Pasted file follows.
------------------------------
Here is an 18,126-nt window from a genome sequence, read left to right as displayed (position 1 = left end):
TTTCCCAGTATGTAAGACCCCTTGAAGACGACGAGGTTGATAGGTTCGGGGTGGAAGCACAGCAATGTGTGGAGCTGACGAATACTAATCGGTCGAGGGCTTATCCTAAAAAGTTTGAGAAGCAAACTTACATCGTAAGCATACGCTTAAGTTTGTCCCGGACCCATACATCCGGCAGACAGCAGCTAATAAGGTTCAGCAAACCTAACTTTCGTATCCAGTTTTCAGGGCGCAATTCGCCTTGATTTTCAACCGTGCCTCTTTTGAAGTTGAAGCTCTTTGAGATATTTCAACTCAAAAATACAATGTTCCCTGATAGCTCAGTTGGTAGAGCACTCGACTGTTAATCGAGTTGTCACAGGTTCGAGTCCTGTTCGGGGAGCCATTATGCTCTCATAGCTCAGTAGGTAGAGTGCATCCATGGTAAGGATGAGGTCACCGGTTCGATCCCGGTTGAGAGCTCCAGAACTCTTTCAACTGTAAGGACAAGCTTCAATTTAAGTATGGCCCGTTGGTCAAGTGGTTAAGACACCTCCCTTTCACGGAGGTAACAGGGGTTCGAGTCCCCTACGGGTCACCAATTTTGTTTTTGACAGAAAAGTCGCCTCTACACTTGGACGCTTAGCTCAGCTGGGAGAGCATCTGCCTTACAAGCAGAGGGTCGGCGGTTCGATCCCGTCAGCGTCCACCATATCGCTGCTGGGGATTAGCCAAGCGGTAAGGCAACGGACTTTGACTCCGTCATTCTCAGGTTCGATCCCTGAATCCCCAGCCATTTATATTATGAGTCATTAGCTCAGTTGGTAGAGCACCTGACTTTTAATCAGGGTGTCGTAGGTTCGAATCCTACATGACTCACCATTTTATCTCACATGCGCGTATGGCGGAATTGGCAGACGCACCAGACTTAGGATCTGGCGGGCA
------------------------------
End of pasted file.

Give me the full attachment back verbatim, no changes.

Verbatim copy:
Here is an 18,126-nt window from a genome sequence, read left to right as displayed (position 1 = left end):
TTTCCCAGTATGTAAGACCCCTTGAAGACGACGAGGTTGATAGGTTCGGGGTGGAAGCACAGCAATGTGTGGAGCTGACGAATACTAATCGGTCGAGGGCTTATCCTAAAAAGTTTGAGAAGCAAACTTACATCGTAAGCATACGCTTAAGTTTGTCCCGGACCCATACATCCGGCAGACAGCAGCTAATAAGGTTCAGCAAACCTAACTTTCGTATCCAGTTTTCAGGGCGCAATTCGCCTTGATTTTCAACCGTGCCTCTTTTGAAGTTGAAGCTCTTTGAGATATTTCAACTCAAAAATACAATGTTCCCTGATAGCTCAGTTGGTAGAGCACTCGACTGTTAATCGAGTTGTCACAGGTTCGAGTCCTGTTCGGGGAGCCATTATGCTCTCATAGCTCAGTAGGTAGAGTGCATCCATGGTAAGGATGAGGTCACCGGTTCGATCCCGGTTGAGAGCTCCAGAACTCTTTCAACTGTAAGGACAAGCTTCAATTTAAGTATGGCCCGTTGGTCAAGTGGTTAAGACACCTCCCTTTCACGGAGGTAACAGGGGTTCGAGTCCCCTACGGGTCACCAATTTTGTTTTTGACAGAAAAGTCGCCTCTACACTTGGACGCTTAGCTCAGCTGGGAGAGCATCTGCCTTACAAGCAGAGGGTCGGCGGTTCGATCCCGTCAGCGTCCACCATATCGCTGCTGGGGATTAGCCAAGCGGTAAGGCAACGGACTTTGACTCCGTCATTCTCAGGTTCGATCCCTGAATCCCCAGCCATTTATATTATGAGTCATTAGCTCAGTTGGTAGAGCACCTGACTTTTAATCAGGGTGTCGTAGGTTCGAATCCTACATGACTCACCATTTTATCTCACATGCGCGTATGGCGGAATTGGCAGACGCACCAGACTTAGGATCTGGCGGGCA